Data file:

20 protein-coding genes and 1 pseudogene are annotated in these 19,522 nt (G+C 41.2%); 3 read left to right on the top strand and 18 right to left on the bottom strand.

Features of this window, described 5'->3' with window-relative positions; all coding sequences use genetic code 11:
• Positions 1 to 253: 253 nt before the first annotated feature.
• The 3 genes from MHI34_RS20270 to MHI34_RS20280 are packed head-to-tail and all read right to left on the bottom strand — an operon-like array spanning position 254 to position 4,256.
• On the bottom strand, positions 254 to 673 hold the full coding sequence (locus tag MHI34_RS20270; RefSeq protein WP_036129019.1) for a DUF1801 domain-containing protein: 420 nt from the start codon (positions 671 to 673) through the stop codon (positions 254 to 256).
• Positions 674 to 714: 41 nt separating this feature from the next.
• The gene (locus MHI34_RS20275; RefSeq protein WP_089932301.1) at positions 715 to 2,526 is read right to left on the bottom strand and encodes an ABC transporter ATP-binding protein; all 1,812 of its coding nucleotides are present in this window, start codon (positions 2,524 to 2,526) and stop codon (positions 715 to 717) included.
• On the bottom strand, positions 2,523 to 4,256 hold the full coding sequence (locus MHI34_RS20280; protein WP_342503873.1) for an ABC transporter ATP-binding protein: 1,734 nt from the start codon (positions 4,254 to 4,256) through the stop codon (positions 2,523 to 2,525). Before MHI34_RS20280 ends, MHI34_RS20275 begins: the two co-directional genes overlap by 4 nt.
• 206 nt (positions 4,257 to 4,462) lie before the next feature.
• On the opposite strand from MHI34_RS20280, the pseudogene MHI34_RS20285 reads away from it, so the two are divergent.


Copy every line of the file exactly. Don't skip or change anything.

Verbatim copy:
20 protein-coding genes and 1 pseudogene are annotated in these 19,522 nt (G+C 41.2%); 3 read left to right on the top strand and 18 right to left on the bottom strand.

Features of this window, described 5'->3' with window-relative positions; all coding sequences use genetic code 11:
• Positions 1 to 253: 253 nt before the first annotated feature.
• The 3 genes from MHI34_RS20270 to MHI34_RS20280 are packed head-to-tail and all read right to left on the bottom strand — an operon-like array spanning position 254 to position 4,256.
• On the bottom strand, positions 254 to 673 hold the full coding sequence (locus tag MHI34_RS20270; RefSeq protein WP_036129019.1) for a DUF1801 domain-containing protein: 420 nt from the start codon (positions 671 to 673) through the stop codon (positions 254 to 256).
• Positions 674 to 714: 41 nt separating this feature from the next.
• The gene (locus MHI34_RS20275; RefSeq protein WP_089932301.1) at positions 715 to 2,526 is read right to left on the bottom strand and encodes an ABC transporter ATP-binding protein; all 1,812 of its coding nucleotides are present in this window, start codon (positions 2,524 to 2,526) and stop codon (positions 715 to 717) included.
• On the bottom strand, positions 2,523 to 4,256 hold the full coding sequence (locus MHI34_RS20280; protein WP_342503873.1) for an ABC transporter ATP-binding protein: 1,734 nt from the start codon (positions 4,254 to 4,256) through the stop codon (positions 2,523 to 2,525). Before MHI34_RS20280 ends, MHI34_RS20275 begins: the two co-directional genes overlap by 4 nt.
• 206 nt (positions 4,257 to 4,462) lie before the next feature.
• On the opposite strand from MHI34_RS20280, the pseudogene MHI34_RS20285 reads away from it, so the two are divergent.